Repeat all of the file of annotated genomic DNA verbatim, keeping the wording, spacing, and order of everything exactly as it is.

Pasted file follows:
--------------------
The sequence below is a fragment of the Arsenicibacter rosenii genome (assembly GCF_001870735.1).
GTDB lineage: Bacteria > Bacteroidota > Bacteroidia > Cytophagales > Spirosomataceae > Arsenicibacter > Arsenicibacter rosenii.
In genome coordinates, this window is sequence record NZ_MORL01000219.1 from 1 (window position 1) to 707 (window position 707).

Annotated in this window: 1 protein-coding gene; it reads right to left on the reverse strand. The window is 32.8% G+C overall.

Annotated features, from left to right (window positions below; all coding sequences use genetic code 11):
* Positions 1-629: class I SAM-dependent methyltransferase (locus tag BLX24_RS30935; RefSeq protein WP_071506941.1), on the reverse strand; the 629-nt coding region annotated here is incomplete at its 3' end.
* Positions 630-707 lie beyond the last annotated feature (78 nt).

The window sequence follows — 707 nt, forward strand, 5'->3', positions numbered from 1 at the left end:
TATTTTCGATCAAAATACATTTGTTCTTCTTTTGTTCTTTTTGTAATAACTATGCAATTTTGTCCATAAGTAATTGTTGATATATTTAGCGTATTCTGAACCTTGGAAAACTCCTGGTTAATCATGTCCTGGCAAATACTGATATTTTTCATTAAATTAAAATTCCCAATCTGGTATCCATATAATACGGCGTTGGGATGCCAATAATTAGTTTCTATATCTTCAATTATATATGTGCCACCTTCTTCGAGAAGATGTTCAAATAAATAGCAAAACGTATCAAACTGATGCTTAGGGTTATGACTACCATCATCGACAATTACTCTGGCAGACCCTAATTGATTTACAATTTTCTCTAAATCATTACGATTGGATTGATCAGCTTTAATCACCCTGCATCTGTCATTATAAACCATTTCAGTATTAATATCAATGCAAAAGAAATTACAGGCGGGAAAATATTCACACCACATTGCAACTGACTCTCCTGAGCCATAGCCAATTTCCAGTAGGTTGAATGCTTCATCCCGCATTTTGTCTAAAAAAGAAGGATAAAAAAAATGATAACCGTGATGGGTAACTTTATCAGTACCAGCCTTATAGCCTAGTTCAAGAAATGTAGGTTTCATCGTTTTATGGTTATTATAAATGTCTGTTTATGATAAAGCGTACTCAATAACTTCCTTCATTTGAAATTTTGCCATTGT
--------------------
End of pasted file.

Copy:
The sequence below is a fragment of the Arsenicibacter rosenii genome (assembly GCF_001870735.1).
GTDB lineage: Bacteria > Bacteroidota > Bacteroidia > Cytophagales > Spirosomataceae > Arsenicibacter > Arsenicibacter rosenii.
In genome coordinates, this window is sequence record NZ_MORL01000219.1 from 1 (window position 1) to 707 (window position 707).

Annotated in this window: 1 protein-coding gene; it reads right to left on the reverse strand. The window is 32.8% G+C overall.

Annotated features, from left to right (window positions below; all coding sequences use genetic code 11):
* Positions 1-629: class I SAM-dependent methyltransferase (locus tag BLX24_RS30935; RefSeq protein WP_071506941.1), on the reverse strand; the 629-nt coding region annotated here is incomplete at its 3' end.
* Positions 630-707 lie beyond the last annotated feature (78 nt).

The window sequence follows — 707 nt, forward strand, 5'->3', positions numbered from 1 at the left end:
TATTTTCGATCAAAATACATTTGTTCTTCTTTTGTTCTTTTTGTAATAACTATGCAATTTTGTCCATAAGTAATTGTTGATATATTTAGCGTATTCTGAACCTTGGAAAACTCCTGGTTAATCATGTCCTGGCAAATACTGATATTTTTCATTAAATTAAAATTCCCAATCTGGTATCCATATAATACGGCGTTGGGATGCCAATAATTAGTTTCTATATCTTCAATTATATATGTGCCACCTTCTTCGAGAAGATGTTCAAATAAATAGCAAAACGTATCAAACTGATGCTTAGGGTTATGACTACCATCATCGACAATTACTCTGGCAGACCCTAATTGATTTACAATTTTCTCTAAATCATTACGATTGGATTGATCAGCTTTAATCACCCTGCATCTGTCATTATAAACCATTTCAGTATTAATATCAATGCAAAAGAAATTACAGGCGGGAAAATATTCACACCACATTGCAACTGACTCTCCTGAGCCATAGCCAATTTCCAGTAGGTTGAATGCTTCATCCCGCATTTTGTCTAAAAAAGAAGGATAAAAAAAATGATAACCGTGATGGGTAACTTTATCAGTACCAGCCTTATAGCCTAGTTCAAGAAATGTAGGTTTCATCGTTTTATGGTTATTATAAATGTCTGTTTATGATAAAGCGTACTCAATAACTTCCTTCATTTGAAATTTTGCCATTGT